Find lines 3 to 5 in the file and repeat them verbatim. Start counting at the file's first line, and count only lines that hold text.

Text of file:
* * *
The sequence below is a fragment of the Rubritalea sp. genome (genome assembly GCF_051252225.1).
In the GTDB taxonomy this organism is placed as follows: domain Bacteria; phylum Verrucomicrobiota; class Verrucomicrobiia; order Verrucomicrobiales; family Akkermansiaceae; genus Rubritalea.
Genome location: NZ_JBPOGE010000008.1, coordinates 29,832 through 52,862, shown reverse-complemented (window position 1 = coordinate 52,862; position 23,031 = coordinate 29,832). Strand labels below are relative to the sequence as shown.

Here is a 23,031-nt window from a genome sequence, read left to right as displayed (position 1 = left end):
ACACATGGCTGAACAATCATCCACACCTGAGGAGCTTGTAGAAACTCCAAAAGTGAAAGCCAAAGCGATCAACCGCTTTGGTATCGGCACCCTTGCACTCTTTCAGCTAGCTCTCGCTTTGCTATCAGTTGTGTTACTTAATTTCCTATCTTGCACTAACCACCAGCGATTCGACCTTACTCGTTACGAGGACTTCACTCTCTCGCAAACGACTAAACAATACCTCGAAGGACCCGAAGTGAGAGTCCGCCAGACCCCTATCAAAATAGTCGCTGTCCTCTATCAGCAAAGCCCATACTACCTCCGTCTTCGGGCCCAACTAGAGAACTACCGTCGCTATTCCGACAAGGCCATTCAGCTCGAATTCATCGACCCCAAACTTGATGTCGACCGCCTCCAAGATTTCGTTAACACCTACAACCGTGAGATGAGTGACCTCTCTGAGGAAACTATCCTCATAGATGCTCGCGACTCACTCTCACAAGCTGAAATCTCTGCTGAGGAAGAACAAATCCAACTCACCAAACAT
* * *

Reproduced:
Genome location: NZ_JBPOGE010000008.1, coordinates 29,832 through 52,862, shown reverse-complemented (window position 1 = coordinate 52,862; position 23,031 = coordinate 29,832). Strand labels below are relative to the sequence as shown.

Here is a 23,031-nt window from a genome sequence, read left to right as displayed (position 1 = left end):
ACACATGGCTGAACAATCATCCACACCTGAGGAGCTTGTAGAAACTCCAAAAGTGAAAGCCAAAGCGATCAACCGCTTTGGTATCGGCACCCTTGCACTCTTTCAGCTAGCTCTCGCTTTGCTATCAGTTGTGTTACTTAATTTCCTATCTTGCACTAACCACCAGCGATTCGACCTTACTCGTTACGAGGACTTCACTCTCTCGCAAACGACTAAACAATACCTCGAAGGACCCGAAGTGAGAGTCCGCCAGACCCCTATCAAAATAGTCGCTGTCCTCTATCAGCAAAGCCCATACTACCTCCGTCTTCGGGCCCAACTAGAGAACTACCGTCGCTATTCCGACAAGGCCATTCAGCTCGAATTCATCGACCCCAAACTTGATGTCGACCGCCTCCAAGATTTCGTTAACACCTACAACCGTGAGATGAGTGACCTCTCTGAGGAAACTATCCTCATAGATGCTCGCGACTCACTCTCACAAGCTGAAATCTCTGCTGAGGAAGAACAAATCCAACTCACCAAACAT